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Hartford Public Library Receives $297,000 Hartford Foundation Grant to Reduce Digital Divide in Hartford

“Crossroads to Connectivity” Project will increase internet access to low-income adults and local businesses

 

At least 20,000 households in Hartford are without internet access. The Hartford Public Library reports that individuals are accessing the internet at local branches to search for job listings, file online job applications, drivers’ licenses, SNAP benefits, health insurance or to prepare for the GED. Internet access at the library is only available when the library is open, and users are limited to two-hour sessions. The movement to make more government services only available online adds urgency to the need for easy and affordable access to the internet. 

In some Hartford neighborhoods, small and medium-sized businesses are also severely constrained by the lack of broadband infrastructure, limiting the quality and consistency of services they can provide to the community. Field surveys identified several businesses in Hartford’s North End without access to reliable, high-speed internet.

In an effort to enable residents and businesses’ access to the internet, the Hartford Foundation for Public Giving is awarding a three-year, $297,925 Innovation Grant to the Hartford Public Library. This new project will support two innovative strategies to narrow the digital divide in Hartford, with a focus on Hartford’s North End.

“We are looking forward to helping even more people in our community access and use critical information resources. Ensuring that our community residents and entrepreneurs have access to the internet, and to the digital content resources they need to be successful in their education, career and life is a critical role of Hartford Public Library,” said Bridget Quinn-Carey, Hartford Public Library’s Chief Executive Officer.

The “Crossroads to Connectivity” project will allow low-income adults currently enrolled in a high school diploma or certificate training program to borrow a digital device and Wi-Fi hotspot from the library (along with training on how to use it).

A second strategy coming in 2019 will use TV White Space technology to bring broadband access to Hartford’s North End, where slow and unreliable access stymies the success of small, locally-owned businesses. TV White Space technology, also known as “super Wi-Fi,” performs much like regular Wi-Fi, but uses broadcasting wavelength frequencies to cover greater distances than wireless hot spots or cellular service.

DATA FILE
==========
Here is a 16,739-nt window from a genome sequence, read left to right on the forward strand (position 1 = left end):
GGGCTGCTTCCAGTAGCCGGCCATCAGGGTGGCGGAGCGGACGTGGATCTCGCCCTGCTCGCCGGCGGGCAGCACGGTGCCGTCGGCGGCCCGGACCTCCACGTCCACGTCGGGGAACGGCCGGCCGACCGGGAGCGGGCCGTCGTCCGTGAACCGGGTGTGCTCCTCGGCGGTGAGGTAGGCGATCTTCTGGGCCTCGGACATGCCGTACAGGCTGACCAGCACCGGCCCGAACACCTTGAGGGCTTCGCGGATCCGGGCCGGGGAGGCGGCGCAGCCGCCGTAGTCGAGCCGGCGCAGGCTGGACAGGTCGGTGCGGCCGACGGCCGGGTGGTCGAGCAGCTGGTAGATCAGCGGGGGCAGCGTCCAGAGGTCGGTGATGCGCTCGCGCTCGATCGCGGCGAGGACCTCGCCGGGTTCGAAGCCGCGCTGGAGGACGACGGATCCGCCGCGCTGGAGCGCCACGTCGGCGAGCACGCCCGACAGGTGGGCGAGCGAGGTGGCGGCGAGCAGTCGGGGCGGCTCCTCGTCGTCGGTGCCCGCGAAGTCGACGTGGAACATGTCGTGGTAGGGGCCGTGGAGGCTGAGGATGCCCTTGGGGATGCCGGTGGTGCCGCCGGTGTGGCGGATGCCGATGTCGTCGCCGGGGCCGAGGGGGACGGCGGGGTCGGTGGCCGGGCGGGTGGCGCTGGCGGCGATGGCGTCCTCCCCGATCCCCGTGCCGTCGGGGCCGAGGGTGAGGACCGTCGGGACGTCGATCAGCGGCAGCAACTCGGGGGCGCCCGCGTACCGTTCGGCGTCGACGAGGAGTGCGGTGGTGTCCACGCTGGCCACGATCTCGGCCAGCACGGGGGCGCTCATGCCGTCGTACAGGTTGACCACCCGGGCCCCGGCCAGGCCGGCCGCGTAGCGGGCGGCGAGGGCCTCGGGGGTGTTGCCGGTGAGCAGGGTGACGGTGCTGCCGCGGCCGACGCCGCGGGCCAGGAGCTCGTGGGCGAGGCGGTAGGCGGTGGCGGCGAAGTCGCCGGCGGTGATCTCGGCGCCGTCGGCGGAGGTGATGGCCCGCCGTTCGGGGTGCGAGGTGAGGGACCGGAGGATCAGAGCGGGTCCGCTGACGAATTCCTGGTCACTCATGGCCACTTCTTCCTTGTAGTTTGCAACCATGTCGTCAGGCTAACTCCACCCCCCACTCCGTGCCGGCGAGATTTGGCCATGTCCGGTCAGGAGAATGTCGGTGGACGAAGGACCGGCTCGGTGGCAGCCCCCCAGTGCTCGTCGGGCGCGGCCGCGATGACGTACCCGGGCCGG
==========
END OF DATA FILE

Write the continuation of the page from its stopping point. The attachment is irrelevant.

Over three years, the “Crossroads to Connectivity” program will allow 120 individuals to borrow digital devices to further their education and access critical support services. Training provided will increase digital literacy skills among participants in the program. At least ten small businesses in Hartford’s North End will see improvements in service delivery and operational efficiencies through the use of TV White Space broadband access. Hartford Public Library will continue to work with neighborhood associations, leverage existing library infrastructure and adapt its lending and training experience to benefit underserved populations that have largely been left behind by the digital revolution.

“Crossroads to Connectivity is an example of a disruptive innovation that is born from serving a market that is otherwise not served,” said Hartford Foundation senior Community Investments officer Yvette Bello. “What we gain to learn from this project is not just if these strategies will work but also how the Foundation can further support projects in which nonprofits co-create solutions with community stakeholders that address longstanding community needs.”

 

The Hartford Foundation for Public Giving is the community foundation for Hartford and 28 surrounding communities. Made possible by the gifts of generous individuals, families and organizations, the Foundation has awarded grants of more than $680 million since its founding in 1925. For more information about the Hartford Foundation for Public Giving, visit www.hfpg.org or call 860-548-1888.  

 


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